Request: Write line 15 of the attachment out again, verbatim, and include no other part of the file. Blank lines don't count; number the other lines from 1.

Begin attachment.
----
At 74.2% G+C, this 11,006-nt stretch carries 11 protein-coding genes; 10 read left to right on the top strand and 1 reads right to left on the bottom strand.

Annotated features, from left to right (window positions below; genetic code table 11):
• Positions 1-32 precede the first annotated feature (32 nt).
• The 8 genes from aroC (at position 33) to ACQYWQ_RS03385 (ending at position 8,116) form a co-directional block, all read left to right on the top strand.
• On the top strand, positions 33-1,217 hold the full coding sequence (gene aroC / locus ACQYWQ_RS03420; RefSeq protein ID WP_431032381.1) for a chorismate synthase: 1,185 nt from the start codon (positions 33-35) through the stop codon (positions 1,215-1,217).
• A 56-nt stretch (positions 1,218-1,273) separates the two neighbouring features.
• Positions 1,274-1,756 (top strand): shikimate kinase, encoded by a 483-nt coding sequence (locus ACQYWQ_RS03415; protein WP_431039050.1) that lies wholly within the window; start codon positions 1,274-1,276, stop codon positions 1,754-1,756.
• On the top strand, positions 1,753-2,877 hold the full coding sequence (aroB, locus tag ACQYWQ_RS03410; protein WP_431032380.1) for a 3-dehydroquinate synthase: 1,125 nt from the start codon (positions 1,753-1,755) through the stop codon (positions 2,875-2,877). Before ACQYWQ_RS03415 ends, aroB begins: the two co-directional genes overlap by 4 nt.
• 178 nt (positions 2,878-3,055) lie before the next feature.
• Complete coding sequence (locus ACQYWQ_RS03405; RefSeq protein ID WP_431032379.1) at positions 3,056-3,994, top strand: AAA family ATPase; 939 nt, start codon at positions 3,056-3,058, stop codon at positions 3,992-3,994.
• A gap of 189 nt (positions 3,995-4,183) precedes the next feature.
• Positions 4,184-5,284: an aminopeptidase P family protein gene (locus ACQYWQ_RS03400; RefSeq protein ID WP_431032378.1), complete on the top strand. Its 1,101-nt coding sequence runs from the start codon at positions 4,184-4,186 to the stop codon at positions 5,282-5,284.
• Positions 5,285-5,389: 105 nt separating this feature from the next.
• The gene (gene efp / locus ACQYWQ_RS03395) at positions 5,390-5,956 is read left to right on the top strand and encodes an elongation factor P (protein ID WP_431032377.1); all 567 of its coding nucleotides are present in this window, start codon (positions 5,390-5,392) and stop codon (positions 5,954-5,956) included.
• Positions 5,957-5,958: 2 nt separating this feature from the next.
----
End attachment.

• Positions 5,957-5,958: 2 nt separating this feature from the next.